Tuesday, January 18, 2011

Editing Made Easy (Or At Least Easier)—by Elizabeth Spann Craig

Striped_Notepad_4710 (7)After I finish a first draft, I start into my edits right away. And boy, is there usually a lot of editing to do!

Looking at the manuscript as a messy whole is sometimes overwhelming.

To get me started on the right track and help myself feel a little more enthusiastic about the chore in front of me, I usually start out with some easy edits that make a big difference.

The first thing I do is a find {ctrl F} for my favorite words. I’ll find a lot of ‘justs’ and ‘sighs.’ This takes only minutes to do, but makes me feel a little more cheerful.

Not sure what your favorite words are? Some folks use Wordle, which highlights the most common words in a manuscript.

The next thing I look for are weak words and words to investigate…because I might need to make the sentence stronger: That, seem, there, might, something, ‘to be’ verbs (like was ____ing), had, very, so, little, almost. This takes a bit longer, but is still really easy. Terry Odell has a nice post on using Word to eliminate problem words.

I have some new words to look for, too. There was a great post on Write it Sideways last week about filter words. Quoting the post, filter words are “those that unnecessarily filter the reader’s experience through a character’s point of view.”

Those words are (again, quoting directly from the blog):

  • to see
  • to hear
  • to think
  • to touch
  • to wonder
  • to realize
  • to watch
  • to look
  • to seem
  • to feel (or feel like)
  • can
  • to decide
  • to sound (or sound like)

So, to give a quick example, a sentence using the filter word ‘heard’ might look like this:

John heard the siren.

Without the filter word, you could have this:

The siren blared.

Basically, you’re putting the reader in John’s shoes and deeper into the story.

Of course, you wouldn’t want to eliminate all of these words. And there are plenty of situations where you need them—where the wording would be too awkward otherwise.

But it’s a great place to start with editing, I think. It’s nothing if not easy. You can search for the words and just take a quick look at the sentence and see if it can be stronger or worded better.

When I knock out these easy fixes, it just helps me feel more confident about knocking out the rest of the mess. :)

Are there particular words that you look for? What words do you commonly use as fillers?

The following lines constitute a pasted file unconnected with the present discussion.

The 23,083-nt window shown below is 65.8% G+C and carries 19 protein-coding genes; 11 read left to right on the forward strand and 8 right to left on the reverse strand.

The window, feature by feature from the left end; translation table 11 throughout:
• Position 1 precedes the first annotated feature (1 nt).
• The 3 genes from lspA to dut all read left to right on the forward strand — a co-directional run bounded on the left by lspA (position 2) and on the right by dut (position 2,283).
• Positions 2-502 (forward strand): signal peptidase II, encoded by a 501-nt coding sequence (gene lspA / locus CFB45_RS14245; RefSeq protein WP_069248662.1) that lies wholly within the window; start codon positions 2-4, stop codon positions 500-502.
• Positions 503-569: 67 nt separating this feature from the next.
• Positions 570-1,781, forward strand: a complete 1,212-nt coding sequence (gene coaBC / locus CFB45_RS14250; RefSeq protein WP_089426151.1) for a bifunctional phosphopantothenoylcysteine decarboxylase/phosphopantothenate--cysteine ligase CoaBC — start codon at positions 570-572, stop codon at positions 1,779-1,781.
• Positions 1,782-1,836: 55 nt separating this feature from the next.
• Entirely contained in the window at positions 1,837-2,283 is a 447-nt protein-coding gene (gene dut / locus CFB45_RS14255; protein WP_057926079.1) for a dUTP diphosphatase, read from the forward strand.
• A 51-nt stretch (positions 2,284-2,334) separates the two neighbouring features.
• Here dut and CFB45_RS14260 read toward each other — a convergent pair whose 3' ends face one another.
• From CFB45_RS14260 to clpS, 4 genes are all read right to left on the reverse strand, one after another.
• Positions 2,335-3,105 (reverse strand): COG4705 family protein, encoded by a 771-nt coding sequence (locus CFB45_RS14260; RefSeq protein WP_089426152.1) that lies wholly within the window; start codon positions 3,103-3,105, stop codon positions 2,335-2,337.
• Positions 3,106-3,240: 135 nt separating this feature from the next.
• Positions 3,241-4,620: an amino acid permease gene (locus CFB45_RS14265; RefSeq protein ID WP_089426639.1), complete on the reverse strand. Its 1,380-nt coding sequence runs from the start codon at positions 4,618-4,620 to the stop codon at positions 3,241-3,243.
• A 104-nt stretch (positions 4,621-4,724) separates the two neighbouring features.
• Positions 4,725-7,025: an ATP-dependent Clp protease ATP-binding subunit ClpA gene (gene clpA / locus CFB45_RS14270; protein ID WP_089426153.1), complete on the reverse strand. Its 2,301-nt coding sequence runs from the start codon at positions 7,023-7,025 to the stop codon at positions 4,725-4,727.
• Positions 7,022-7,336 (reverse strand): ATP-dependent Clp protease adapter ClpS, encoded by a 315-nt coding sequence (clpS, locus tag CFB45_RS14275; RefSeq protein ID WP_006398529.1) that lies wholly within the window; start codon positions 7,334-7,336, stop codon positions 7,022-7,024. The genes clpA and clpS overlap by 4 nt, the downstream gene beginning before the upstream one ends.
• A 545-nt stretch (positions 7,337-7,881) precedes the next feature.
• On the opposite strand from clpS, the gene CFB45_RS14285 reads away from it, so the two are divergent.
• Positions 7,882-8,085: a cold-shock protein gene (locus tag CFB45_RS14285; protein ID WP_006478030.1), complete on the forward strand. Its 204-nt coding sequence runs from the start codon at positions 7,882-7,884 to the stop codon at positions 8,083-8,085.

Elizabeth Craig/Riley Adams
Mystery Writing is Murder

13 comments:

Keith Raffel said...

Nice post, E/R. When I'm done, my manuscript always needs a nod-ectomy. My characters just spend too much time moving their heads up and down.

Elizabeth Spann Craig/Riley Adams said...

Ha! I've got some head bobbing, too, Keith!

Sue Ann Jaffarian said...

I have the nod thing going on in my drafts, too. But don't you find that as soon as you perform a word-ectomy a new favorite over-used pops up? It's an ongoing battle.

Lois Winston said...

Someone once gave me a fantastic editing tip when it comes body gestures and movements. Never have your characters do anything that the POV character wouldn't remember 20 minutes later.

Darrell James said...

I tend to use the wrod "now" alot. As in: Now, he moved to the window. Now, the train reversed and began backing up.

I'm in the process of editing now (See what I mean?).

Thanks for the tips, Elizabeth.

Alan Orloff said...

Just, that, then, octopi (ok, not octopi).

I also always seem to have a lot of "maybes"

Elizabeth Spann Craig/Riley Adams said...

Sue Ann--It's sort of like the crabgrass fight in my yard!

Lois--Ooh...I like that.

Darrell--Sometimes I think it's easier to write while USING the crutch, then eliminate the problem later!

Alan--I was hoping maybe octopi WAS one of your overused words! Ha!

Darrell James said...

I like octopi, Alan. Can I borrow that? "Now, the train reversed and backed over the octopi."

Alan Orloff said...

Darrell, I definitely can not wait for your book to come out. (Not with prose like that!)

Alice Loweecey said...

My characters tend to have rolling eyes. Oh, and raised eyerows. In my last editing pass I highlighted them all. Ouch. Multi-colored highlighters are my friends. :)

Julia Buckley said...

Great advice! And timely, since I'm in the midst of a giant and daunting revision. Thanks!

Kathleen Ernst said...

I like to let a ms rest for a bit before editing, if time permits. Gives me a fresher perspective.

A cop friend just read my second Chloe Ellefson novel, and observed that my characters "regard" each other a lot. That was a new one for me! Sometimes it takes a second pair of eyes.

Elizabeth Spann Craig/Riley Adams said...

Darrell--Any story involving trains and octopi has GOT to be good!

Alice--My characters roll their eyes a lot, too. I blame my teenager's influence. :)

Julia--Can't wait to read your latest!

Kathleen--First readers are great, and so is putting the ms aside for a while. Good point!